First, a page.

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2019 Real Estate Showcase Miami

2019 Real Estate Showcase Miami

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As South Florida’s skylines continue to evolve, the world has taken notice. But with so much on the horizon, should we expect another bubble? Will there be a development freeze? Is this the best time to buy? We cover it all in our annual Real Estate Showcase, where we’ve tapped the area’s industry cognoscenti for predictions, advice, trends to follow and developments to watch in 2019 and beyond.

Ryan Shear, Principal, Property Markets Group
Miami native Ryan Shear is bringing the first Waldorf Astoria property to his hometown—and forever changing its skyline in the process. With nearly 15 years at Property Markets Group (PMG), Shear manages a portfolio of more than $4 billion worth of real estate assets. Here, he shares some market secrets with us.

What does it mean that Waldorf Astoria is coming to Miami? Anytime a five-star brand enters a market, it’s a testament to the city itself. Famous chefs, architects and brands want to be here. PMG is just the vehicle to bring it to fruition.

Tell us about the design. The property is as “Miami” as it gets: sexy and sophisticated. At 1,049 feet, it’s one of the tallest hotel and residential towers on the East Coast. Carlos Ott was responsible for the conceptual design. Then, we teamed him up with Sieger Suarez for the architectural design. They’ve worked together in the past, and we wanted to re-create that magic.

What advice do you have for buyers? The challenge is to not think of where the city is now, but where it will be. Downtown has a lot of potential. It’s what’s next for Miami. People tend to buy for the price, but they should also question if a building is going to hold value. Remember, brands are crucial; they give a sense of security and have inherent value.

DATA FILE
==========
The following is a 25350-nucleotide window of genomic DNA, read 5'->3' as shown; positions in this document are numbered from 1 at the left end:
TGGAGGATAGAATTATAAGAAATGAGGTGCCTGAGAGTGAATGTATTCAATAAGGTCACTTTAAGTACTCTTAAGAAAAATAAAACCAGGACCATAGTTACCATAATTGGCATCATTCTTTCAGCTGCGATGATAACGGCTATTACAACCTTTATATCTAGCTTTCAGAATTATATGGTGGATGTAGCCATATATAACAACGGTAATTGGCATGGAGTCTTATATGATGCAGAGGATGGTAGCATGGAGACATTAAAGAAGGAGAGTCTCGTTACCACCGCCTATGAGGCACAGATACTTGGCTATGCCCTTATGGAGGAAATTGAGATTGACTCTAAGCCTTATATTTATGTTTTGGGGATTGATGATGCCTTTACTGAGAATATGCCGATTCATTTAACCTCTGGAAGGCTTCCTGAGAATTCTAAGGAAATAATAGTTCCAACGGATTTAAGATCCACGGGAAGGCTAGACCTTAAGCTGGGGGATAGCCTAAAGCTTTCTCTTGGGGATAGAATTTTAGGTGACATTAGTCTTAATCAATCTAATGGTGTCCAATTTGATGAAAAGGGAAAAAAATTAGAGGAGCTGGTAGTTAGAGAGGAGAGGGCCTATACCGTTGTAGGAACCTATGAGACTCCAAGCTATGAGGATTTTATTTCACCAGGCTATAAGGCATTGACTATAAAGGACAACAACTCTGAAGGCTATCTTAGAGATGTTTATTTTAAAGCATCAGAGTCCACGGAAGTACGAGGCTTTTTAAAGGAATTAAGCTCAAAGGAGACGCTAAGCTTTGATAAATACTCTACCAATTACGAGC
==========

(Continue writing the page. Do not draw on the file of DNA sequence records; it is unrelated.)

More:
Property Markets Group, 1441 Brickell Ave., Suite 1510, Miami; 305.917.1070;

Park Grove – Photo by Robin Hill

David Martin, President, Terra
Terra’s current developments are valued at over $4 billion, with more than 10 million square feet of residential and commercial development built to date, including the recently completed Park Grove and the upcoming Eighty Seven Park by Renzo Piano. Here, Terra President David Martin discusses two factors of new buildings that are essential for today’s buyers.

Green Spaces: “Our park spaces—and all of our amenities—are geared toward residents wanting a lifestyle that’s better than living in a house,” Martin says. “Park Grove has 50,000 square feet of amenity space, including 5 acres of gardens, while Eighty Seven Park has a private park on-site and a public one just steps away.”

Technology: Martin says it is critical that the logistics of a building are seamless, which means that technology is crucial. “The definition of luxury is changing,” he says. “Now, it’s all about time management and efficiency. Smart home components are essential.”

Terra, 2665 S. Bayshore Drive, #1020, Coconut Grove; 305.416.4556;

Paramount Miami Worldcenter

Nitin Motwani, Managing Principal, Miami Worldcenter Associates
As managing principal of Miami Worldcenter for the last 13 years, Nitin Motwani has been planning for Miami’s future for more than a decade. “Miami is only 120 years old; New York is 360,” Motwani explains. “In five years, we’re still going to be a young city, but exponentially more mature. We’re taking center stage on a global scale.” Here, he discusses plans for the largest urban development in Miami’s history.

Give us the most important stats about this massive project. It sits on 27 acres, it’s been 15 years in the making at a cost of an estimated $4 billion, and it will house 300,000 square feet of retail space, up to 500,000 square feet of office space, two hotels, four residential buildings and a convention center.

What makes Paramount, the project’s signature residential tower, stand out? We’re offering amenities in the sky with our 4-acre amenity deck 90 feet in the air. It will include three pools, a dog park, tennis courts and a soccer field. On top of that, there will be a spa, a salon, an indoor sports center and an entertainment center with a game room, a golf simulator, a demo kitchen, a recording studio and a food market.

What impact will Worldcenter have on the city? With the virtue of its location, it’s now sitting in the center of the arts, entertainment, education and transportation hubs. We are integrating the property into the urban fabric of the city. We’re creating a city within a city with 200,000 square feet of public space. We want to create a neighborhood and tie the city together. We’re also committed to environmental sustainability, so we’re pursuing LEED for Neighborhood Development certification for the core of Miami Worldcenter as a connected and walkable neighborhood. 

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